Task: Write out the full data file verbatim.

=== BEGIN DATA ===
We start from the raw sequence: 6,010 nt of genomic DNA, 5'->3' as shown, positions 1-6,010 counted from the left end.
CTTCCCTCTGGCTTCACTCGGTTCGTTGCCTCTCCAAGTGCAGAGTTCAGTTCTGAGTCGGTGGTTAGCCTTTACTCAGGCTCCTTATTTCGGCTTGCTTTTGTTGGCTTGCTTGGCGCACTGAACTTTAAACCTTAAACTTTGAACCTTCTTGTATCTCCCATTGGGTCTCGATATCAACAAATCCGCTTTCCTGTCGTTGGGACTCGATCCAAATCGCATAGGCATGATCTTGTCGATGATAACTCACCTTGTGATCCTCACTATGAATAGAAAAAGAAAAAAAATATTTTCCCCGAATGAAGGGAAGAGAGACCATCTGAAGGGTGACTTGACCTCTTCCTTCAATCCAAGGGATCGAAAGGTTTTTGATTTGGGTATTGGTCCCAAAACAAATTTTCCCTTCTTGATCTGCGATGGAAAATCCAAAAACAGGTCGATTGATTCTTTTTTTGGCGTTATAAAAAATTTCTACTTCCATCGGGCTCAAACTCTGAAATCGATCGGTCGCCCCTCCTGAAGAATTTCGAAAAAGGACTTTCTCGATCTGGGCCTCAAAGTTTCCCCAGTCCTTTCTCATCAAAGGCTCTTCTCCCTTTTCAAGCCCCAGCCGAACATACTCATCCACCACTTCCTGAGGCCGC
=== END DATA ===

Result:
We start from the raw sequence: 6,010 nt of genomic DNA, 5'->3' as shown, positions 1-6,010 counted from the left end.
CTTCCCTCTGGCTTCACTCGGTTCGTTGCCTCTCCAAGTGCAGAGTTCAGTTCTGAGTCGGTGGTTAGCCTTTACTCAGGCTCCTTATTTCGGCTTGCTTTTGTTGGCTTGCTTGGCGCACTGAACTTTAAACCTTAAACTTTGAACCTTCTTGTATCTCCCATTGGGTCTCGATATCAACAAATCCGCTTTCCTGTCGTTGGGACTCGATCCAAATCGCATAGGCATGATCTTGTCGATGATAACTCACCTTGTGATCCTCACTATGAATAGAAAAAGAAAAAAAATATTTTCCCCGAATGAAGGGAAGAGAGACCATCTGAAGGGTGACTTGACCTCTTCCTTCAATCCAAGGGATCGAAAGGTTTTTGATTTGGGTATTGGTCCCAAAACAAATTTTCCCTTCTTGATCTGCGATGGAAAATCCAAAAACAGGTCGATTGATTCTTTTTTTGGCGTTATAAAAAATTTCTACTTCCATCGGGCTCAAACTCTGAAATCGATCGGTCGCCCCTCCTGAAGAATTTCGAAAAAGGACTTTCTCGATCTGGGCCTCAAAGTTTCCCCAGTCCTTTCTCATCAAAGGCTCTTCTCCCTTTTCAAGCCCCAGCCGAACATACTCATCCACCACTTCCTGAGGCCGC